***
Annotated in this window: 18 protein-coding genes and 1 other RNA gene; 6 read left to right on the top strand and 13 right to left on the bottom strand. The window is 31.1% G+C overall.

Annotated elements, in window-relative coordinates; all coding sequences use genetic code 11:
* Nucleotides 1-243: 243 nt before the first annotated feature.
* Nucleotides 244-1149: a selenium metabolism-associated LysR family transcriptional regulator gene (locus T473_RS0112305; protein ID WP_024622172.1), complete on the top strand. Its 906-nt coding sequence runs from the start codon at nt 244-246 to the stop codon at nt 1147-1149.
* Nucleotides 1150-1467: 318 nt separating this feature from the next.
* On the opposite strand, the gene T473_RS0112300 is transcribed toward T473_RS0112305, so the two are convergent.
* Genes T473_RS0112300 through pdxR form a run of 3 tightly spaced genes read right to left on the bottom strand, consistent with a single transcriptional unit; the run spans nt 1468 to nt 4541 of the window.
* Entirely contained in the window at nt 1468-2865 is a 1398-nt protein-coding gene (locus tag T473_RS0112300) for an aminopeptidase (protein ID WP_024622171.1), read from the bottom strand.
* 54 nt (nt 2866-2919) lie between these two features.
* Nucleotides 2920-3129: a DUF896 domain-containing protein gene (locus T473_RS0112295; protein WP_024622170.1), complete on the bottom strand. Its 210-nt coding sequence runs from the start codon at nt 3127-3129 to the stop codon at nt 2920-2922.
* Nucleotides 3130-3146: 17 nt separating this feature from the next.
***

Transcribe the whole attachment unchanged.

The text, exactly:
Annotated in this window: 18 protein-coding genes and 1 other RNA gene; 6 read left to right on the top strand and 13 right to left on the bottom strand. The window is 31.1% G+C overall.

Annotated elements, in window-relative coordinates; all coding sequences use genetic code 11:
* Nucleotides 1-243: 243 nt before the first annotated feature.
* Nucleotides 244-1149: a selenium metabolism-associated LysR family transcriptional regulator gene (locus T473_RS0112305; protein ID WP_024622172.1), complete on the top strand. Its 906-nt coding sequence runs from the start codon at nt 244-246 to the stop codon at nt 1147-1149.
* Nucleotides 1150-1467: 318 nt separating this feature from the next.
* On the opposite strand, the gene T473_RS0112300 is transcribed toward T473_RS0112305, so the two are convergent.
* Genes T473_RS0112300 through pdxR form a run of 3 tightly spaced genes read right to left on the bottom strand, consistent with a single transcriptional unit; the run spans nt 1468 to nt 4541 of the window.
* Entirely contained in the window at nt 1468-2865 is a 1398-nt protein-coding gene (locus tag T473_RS0112300) for an aminopeptidase (protein ID WP_024622171.1), read from the bottom strand.
* 54 nt (nt 2866-2919) lie between these two features.
* Nucleotides 2920-3129: a DUF896 domain-containing protein gene (locus T473_RS0112295; protein WP_024622170.1), complete on the bottom strand. Its 210-nt coding sequence runs from the start codon at nt 3127-3129 to the stop codon at nt 2920-2922.
* Nucleotides 3130-3146: 17 nt separating this feature from the next.